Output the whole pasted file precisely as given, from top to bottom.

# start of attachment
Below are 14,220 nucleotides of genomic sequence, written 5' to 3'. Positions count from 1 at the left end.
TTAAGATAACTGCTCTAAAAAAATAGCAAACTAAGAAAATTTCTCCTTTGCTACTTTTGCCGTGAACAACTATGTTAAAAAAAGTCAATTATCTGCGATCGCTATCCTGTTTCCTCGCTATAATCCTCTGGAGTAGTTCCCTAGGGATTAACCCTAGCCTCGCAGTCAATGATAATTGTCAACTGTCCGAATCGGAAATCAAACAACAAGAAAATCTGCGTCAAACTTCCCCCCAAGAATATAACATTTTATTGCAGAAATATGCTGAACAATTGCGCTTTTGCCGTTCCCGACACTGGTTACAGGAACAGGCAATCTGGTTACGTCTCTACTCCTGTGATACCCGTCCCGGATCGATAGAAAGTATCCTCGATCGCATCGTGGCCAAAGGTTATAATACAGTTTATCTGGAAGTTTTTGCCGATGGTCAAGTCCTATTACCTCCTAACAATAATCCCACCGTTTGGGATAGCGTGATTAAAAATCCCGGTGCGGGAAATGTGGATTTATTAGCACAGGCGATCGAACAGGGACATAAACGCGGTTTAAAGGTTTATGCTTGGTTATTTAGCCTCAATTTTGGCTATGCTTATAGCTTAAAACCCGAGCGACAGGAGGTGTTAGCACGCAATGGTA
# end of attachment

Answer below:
Below are 14,220 nucleotides of genomic sequence, written 5' to 3'. Positions count from 1 at the left end.
TTAAGATAACTGCTCTAAAAAAATAGCAAACTAAGAAAATTTCTCCTTTGCTACTTTTGCCGTGAACAACTATGTTAAAAAAAGTCAATTATCTGCGATCGCTATCCTGTTTCCTCGCTATAATCCTCTGGAGTAGTTCCCTAGGGATTAACCCTAGCCTCGCAGTCAATGATAATTGTCAACTGTCCGAATCGGAAATCAAACAACAAGAAAATCTGCGTCAAACTTCCCCCCAAGAATATAACATTTTATTGCAGAAATATGCTGAACAATTGCGCTTTTGCCGTTCCCGACACTGGTTACAGGAACAGGCAATCTGGTTACGTCTCTACTCCTGTGATACCCGTCCCGGATCGATAGAAAGTATCCTCGATCGCATCGTGGCCAAAGGTTATAATACAGTTTATCTGGAAGTTTTTGCCGATGGTCAAGTCCTATTACCTCCTAACAATAATCCCACCGTTTGGGATAGCGTGATTAAAAATCCCGGTGCGGGAAATGTGGATTTATTAGCACAGGCGATCGAACAGGGACATAAACGCGGTTTAAAGGTTTATGCTTGGTTATTTAGCCTCAATTTTGGCTATGCTTATAGCTTAAAACCCGAGCGACAGGAGGTGTTAGCACGCAATGGTA